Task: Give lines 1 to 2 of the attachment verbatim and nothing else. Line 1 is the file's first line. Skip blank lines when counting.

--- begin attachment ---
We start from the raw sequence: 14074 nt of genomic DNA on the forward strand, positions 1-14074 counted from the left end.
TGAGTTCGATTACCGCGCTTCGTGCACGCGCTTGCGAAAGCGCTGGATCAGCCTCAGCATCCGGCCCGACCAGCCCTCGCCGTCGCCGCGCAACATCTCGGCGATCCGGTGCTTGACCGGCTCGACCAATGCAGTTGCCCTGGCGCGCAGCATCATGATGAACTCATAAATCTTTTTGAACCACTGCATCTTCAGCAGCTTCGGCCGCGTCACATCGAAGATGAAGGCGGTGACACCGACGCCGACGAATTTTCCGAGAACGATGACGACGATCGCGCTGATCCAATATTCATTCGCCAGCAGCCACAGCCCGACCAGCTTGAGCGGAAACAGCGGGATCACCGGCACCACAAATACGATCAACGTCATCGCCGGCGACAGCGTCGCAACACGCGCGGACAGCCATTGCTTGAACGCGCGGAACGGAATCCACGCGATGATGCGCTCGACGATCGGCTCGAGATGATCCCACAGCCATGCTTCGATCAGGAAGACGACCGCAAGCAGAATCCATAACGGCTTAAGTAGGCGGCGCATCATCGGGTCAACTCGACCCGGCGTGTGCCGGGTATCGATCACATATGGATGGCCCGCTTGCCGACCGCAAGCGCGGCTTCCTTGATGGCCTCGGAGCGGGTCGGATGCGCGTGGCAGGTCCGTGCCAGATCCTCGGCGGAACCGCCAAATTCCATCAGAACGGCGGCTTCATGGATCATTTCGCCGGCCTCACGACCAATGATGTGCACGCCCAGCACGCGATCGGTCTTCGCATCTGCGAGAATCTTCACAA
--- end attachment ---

We start from the raw sequence: 14074 nt of genomic DNA on the forward strand, positions 1-14074 counted from the left end.
TGAGTTCGATTACCGCGCTTCGTGCACGCGCTTGCGAAAGCGCTGGATCAGCCTCAGCATCCGGCCCGACCAGCCCTCGCCGTCGCCGCGCAACATCTCGGCGATCCGGTGCTTGACCGGCTCGACCAATGCAGTTGCCCTGGCGCGCAGCATCATGATGAACTCATAAATCTTTTTGAACCACTGCATCTTCAGCAGCTTCGGCCGCGTCACATCGAAGATGAAGGCGGTGACACCGACGCCGACGAATTTTCCGAGAACGATGACGACGATCGCGCTGATCCAATATTCATTCGCCAGCAGCCACAGCCCGACCAGCTTGAGCGGAAACAGCGGGATCACCGGCACCACAAATACGATCAACGTCATCGCCGGCGACAGCGTCGCAACACGCGCGGACAGCCATTGCTTGAACGCGCGGAACGGAATCCACGCGATGATGCGCTCGACGATCGGCTCGAGATGATCCCACAGCCATGCTTCGATCAGGAAGACGACCGCAAGCAGAATCCATAACGGCTTAAGTAGGCGGCGCATCATCGGGTCAACTCGACCCGGCGTGTGCCGGGTATCGATCACATATGGATGGCCCGCTTGCCGACCGCAAGCGCGGCTTCCTTGATGGCCTCGGAGCGGGTCGGATGCGCGTGGCAGGTCCGTGCCAGATCCTCGGCGGAACCGCCAAATTCCATCAGAACGGCGGCTTCATGGATCATTTCGCCGGCCTCACGACCAATGATGTGCACGCCCAGCACGCGATCGGTCTTCGCATCTGCGAGAATCTTCACAA